We were working together to make clothes for my horse and a feeding bowl.  We were making sure there were no holes in the fabric by taping up any gaps. We worked out the size the fabric needed to be and had to fold it up a few times to make it fit. 

We have been writing some stories about what we've done over the holidays.  We are drawing pictures, sounding out words we want to say and trying to remember our finger spaces and full stops. We all did very different things over the holidays!

 We have been playing imaginary games together, working on taking turns, following the rules of the games and playing different parts.  We were playing a game of house and we were looking after the baby, dressing her and wrapping her up nice and warm.  We used the wheelbarrow as a buggy and wheeled her around.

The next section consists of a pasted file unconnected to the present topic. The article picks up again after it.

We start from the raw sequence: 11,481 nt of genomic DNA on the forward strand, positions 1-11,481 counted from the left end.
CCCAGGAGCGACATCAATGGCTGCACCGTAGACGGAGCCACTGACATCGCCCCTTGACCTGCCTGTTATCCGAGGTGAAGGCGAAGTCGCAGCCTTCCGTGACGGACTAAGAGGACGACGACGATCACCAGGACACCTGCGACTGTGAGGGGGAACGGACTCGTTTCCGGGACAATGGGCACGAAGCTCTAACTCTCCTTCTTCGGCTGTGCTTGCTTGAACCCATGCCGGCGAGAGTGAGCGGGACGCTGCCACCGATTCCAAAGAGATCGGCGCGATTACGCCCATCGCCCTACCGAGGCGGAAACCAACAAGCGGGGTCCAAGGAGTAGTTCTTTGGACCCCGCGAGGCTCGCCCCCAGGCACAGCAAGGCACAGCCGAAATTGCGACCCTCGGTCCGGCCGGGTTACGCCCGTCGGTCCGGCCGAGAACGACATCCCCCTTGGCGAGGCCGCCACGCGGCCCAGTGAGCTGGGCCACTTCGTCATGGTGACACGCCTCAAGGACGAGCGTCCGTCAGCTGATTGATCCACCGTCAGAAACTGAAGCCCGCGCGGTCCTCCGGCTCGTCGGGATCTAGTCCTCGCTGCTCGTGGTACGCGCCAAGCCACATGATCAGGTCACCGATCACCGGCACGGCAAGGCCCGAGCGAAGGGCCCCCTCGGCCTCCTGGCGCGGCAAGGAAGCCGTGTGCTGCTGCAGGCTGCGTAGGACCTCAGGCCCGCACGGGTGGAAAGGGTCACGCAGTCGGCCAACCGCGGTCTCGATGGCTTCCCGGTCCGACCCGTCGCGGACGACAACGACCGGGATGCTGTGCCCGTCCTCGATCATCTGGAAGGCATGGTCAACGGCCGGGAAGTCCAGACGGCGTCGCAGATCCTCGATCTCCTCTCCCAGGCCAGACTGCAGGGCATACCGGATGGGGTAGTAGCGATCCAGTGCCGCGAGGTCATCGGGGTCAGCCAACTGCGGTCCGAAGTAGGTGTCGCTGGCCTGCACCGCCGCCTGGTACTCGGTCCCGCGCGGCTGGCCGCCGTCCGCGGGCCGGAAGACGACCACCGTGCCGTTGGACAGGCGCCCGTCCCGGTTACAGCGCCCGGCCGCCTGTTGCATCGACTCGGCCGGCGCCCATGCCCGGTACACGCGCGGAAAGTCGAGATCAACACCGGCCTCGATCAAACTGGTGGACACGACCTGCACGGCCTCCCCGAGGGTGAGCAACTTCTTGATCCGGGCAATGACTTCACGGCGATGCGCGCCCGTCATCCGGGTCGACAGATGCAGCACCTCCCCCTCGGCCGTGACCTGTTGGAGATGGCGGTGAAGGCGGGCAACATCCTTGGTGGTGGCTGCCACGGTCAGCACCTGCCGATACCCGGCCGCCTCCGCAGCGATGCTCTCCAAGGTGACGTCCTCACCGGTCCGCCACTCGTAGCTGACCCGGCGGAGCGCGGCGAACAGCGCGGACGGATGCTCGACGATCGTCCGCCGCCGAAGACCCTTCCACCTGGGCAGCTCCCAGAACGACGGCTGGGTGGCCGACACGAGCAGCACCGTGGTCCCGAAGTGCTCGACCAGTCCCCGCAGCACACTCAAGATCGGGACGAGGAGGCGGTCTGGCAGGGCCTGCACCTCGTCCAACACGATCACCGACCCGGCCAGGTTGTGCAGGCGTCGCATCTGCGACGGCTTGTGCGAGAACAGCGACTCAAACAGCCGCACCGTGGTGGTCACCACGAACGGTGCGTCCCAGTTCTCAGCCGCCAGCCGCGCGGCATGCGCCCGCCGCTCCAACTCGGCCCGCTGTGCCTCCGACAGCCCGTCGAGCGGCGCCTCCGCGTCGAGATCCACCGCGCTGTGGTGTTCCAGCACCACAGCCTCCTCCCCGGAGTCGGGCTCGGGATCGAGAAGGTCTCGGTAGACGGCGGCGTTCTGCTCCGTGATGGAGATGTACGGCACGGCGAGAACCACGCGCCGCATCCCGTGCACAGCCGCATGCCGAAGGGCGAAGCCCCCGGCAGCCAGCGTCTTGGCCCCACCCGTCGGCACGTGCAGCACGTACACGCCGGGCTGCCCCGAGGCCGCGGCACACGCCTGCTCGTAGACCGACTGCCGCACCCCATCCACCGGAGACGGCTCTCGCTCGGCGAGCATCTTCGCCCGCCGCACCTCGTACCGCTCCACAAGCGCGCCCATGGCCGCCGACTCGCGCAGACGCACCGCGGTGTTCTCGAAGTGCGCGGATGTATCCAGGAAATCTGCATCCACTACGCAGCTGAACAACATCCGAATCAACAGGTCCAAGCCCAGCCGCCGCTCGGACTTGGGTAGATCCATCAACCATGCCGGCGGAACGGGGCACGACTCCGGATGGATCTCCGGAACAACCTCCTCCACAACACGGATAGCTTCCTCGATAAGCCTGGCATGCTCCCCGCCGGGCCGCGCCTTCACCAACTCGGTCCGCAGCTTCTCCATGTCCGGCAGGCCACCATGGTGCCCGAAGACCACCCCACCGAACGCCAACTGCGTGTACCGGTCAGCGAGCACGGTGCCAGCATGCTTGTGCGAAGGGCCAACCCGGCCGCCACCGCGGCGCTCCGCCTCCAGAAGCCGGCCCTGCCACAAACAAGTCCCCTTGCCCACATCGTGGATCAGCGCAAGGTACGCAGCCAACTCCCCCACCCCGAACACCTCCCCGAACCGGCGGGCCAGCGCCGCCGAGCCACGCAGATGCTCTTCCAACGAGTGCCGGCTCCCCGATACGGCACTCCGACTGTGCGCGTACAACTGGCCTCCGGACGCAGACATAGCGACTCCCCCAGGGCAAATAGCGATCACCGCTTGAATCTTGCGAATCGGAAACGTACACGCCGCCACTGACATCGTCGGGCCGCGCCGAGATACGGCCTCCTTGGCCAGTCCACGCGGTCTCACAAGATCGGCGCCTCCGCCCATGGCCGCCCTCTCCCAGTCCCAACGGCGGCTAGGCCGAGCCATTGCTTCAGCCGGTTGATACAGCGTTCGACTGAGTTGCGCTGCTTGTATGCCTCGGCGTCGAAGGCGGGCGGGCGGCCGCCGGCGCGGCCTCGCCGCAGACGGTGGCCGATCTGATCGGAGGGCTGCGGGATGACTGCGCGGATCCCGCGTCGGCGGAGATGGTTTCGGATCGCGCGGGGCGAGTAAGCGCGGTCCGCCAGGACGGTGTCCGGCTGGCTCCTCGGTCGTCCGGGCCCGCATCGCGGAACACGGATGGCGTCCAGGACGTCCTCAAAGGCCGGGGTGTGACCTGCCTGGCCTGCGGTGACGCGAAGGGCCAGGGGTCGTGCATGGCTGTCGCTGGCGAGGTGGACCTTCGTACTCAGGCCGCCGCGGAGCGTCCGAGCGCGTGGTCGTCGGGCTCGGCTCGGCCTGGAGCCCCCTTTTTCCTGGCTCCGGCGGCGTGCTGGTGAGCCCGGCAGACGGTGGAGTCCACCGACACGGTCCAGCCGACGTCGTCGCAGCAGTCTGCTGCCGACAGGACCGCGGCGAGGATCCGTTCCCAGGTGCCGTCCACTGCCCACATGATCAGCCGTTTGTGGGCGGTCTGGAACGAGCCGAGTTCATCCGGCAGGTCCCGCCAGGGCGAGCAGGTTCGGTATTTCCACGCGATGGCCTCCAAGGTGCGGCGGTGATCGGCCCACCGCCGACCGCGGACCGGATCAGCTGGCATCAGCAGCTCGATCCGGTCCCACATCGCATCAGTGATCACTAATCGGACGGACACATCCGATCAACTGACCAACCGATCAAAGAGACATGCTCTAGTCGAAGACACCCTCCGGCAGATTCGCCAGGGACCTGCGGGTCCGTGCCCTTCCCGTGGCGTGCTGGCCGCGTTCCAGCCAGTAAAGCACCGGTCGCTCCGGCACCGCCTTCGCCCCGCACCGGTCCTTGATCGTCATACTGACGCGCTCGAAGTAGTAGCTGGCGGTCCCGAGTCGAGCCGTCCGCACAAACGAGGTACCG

We've been having a wonderful first week back.  We've been talking lots about working together, sharing, taking turns and "being the best me I can be!"

Friday, 7 July 2017

Introducing Seesaw Maths...

We have been investigating ways to develop our formative assessment so that we know what our students can do and what they need to work on. This helps our students to set small achievable goals. You might have seen some of this on Seesaw. We love how teachers and parents can give immediate feedback to develop the learning.

Today some of our students in Mahutonga worked with students in Autahi to introduce the idea of "Seesaw Maths."

Wednesday, 5 July 2017

Maths Buddies